IMPORTANT: Keep Your Provider Directory Information Current to Protect Your Network Status. Learn more

Talking to Your Patients About Their Medications

With the ever-increasing emphasis on patient-centered care, several industry organizations recommend that physicians have detailed conversations with patients about their medications.

The Journal of General Internal Medicine offers a simple, easy-to-remember, three-step process to begin these conversations:

  • Choice: Begin the conversation by explaining what choices are available.
  • Option: Provide detailed information about each option, making sure to cover both the benefits and limitations.
  • Discussion: Explore preferences and answer questions.

The two most important things you can do:

  • Use plain language and avoid medical jargon.
  • Ask the patient to repeat what you’ve said in his or her own words.

Sometimes, patients may need extra time to consider the options before deciding. They may want to talk with a trusted friend or family member. Or they may want to do additional research on their own.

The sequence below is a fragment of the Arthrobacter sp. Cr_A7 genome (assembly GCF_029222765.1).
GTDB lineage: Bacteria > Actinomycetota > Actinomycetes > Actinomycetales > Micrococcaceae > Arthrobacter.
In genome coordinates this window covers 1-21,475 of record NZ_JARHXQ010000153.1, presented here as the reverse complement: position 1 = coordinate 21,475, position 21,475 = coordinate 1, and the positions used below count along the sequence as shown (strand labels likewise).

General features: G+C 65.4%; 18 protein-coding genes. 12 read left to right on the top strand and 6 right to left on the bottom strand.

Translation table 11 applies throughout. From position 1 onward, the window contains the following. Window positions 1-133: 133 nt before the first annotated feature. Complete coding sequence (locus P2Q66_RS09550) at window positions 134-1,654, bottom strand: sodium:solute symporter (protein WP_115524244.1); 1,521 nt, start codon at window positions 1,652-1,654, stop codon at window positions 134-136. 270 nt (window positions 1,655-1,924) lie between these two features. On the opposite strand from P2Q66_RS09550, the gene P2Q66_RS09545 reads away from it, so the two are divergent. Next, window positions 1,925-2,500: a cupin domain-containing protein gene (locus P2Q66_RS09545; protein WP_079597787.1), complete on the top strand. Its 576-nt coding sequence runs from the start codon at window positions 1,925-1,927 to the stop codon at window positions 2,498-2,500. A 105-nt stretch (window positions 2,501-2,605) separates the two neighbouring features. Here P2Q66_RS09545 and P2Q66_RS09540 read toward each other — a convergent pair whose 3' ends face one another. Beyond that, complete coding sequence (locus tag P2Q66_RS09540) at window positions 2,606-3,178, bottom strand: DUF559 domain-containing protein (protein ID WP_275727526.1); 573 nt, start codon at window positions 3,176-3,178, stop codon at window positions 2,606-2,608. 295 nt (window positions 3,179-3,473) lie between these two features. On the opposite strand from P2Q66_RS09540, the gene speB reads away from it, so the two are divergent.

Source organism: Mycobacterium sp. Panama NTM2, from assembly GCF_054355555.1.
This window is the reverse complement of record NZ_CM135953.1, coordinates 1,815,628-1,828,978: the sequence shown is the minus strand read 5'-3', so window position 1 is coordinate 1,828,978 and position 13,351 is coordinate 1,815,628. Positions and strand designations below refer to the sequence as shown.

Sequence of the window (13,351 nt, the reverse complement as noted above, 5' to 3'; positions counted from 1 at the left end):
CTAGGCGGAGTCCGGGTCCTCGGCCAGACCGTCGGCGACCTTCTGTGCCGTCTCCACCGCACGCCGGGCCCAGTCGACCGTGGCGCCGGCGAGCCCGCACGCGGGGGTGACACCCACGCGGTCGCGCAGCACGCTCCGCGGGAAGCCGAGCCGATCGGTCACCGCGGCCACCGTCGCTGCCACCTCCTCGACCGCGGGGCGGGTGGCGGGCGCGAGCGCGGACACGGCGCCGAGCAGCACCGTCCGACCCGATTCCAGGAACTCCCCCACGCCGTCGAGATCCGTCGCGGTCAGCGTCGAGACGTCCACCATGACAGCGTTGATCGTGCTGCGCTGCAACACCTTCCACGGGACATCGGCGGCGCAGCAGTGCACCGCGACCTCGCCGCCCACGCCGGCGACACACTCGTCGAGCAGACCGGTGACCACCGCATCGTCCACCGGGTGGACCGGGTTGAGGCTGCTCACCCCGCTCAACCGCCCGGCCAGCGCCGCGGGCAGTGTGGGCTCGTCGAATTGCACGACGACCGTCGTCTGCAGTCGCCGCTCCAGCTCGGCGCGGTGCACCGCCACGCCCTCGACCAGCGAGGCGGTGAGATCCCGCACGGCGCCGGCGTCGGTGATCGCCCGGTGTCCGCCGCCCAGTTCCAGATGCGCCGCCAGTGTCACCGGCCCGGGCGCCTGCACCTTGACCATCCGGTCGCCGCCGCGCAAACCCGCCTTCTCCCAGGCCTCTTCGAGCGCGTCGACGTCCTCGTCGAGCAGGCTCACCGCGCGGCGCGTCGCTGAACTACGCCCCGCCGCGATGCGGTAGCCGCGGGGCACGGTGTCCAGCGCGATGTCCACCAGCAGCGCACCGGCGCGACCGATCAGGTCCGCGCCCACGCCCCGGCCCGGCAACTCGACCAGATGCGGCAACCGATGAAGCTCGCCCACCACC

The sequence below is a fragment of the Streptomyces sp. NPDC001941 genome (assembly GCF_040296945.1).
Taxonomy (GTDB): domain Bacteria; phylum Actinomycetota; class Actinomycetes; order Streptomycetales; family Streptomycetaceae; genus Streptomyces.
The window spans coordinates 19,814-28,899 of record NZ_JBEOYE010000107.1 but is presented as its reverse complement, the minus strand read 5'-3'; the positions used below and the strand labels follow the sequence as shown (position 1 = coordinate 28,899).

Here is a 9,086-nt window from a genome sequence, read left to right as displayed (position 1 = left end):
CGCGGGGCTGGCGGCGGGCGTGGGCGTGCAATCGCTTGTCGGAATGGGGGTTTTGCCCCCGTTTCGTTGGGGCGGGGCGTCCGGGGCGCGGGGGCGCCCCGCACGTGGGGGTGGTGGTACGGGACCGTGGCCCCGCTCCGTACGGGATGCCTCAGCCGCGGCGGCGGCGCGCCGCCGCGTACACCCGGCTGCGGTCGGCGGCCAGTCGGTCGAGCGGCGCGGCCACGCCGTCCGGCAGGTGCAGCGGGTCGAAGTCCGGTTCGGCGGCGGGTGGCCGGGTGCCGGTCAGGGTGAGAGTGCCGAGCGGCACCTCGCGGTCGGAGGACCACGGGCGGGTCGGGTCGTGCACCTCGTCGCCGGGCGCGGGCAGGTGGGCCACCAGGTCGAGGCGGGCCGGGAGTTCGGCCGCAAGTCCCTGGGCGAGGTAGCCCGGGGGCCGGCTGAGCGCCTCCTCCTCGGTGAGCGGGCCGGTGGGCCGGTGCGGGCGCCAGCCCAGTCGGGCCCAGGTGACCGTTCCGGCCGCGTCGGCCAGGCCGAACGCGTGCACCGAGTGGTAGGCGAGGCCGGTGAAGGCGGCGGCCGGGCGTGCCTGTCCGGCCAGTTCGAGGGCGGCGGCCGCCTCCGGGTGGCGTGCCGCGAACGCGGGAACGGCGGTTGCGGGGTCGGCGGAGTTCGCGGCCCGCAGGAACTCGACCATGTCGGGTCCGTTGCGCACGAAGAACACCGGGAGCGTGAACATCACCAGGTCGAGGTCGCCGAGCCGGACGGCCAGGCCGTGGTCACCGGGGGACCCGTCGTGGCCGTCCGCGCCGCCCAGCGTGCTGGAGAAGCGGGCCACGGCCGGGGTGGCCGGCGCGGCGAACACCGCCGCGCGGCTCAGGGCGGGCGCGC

Shared decision making has benefits for you and your patients. Treatments are better understood, patients have more accurate expectations of both good and bad consequences, and there is better adherence to treatment.

While having these conversations may be challenging due to patients’ low health literacy, time constraints, and cultural or language barriers, they build positive relationships and strengthen trust, experts say. Initiating this conversation shows that physicians value the patient’s concerns and preferences.

And doing so demonstrates that physicians respect the patient’s ability to make informed decisions.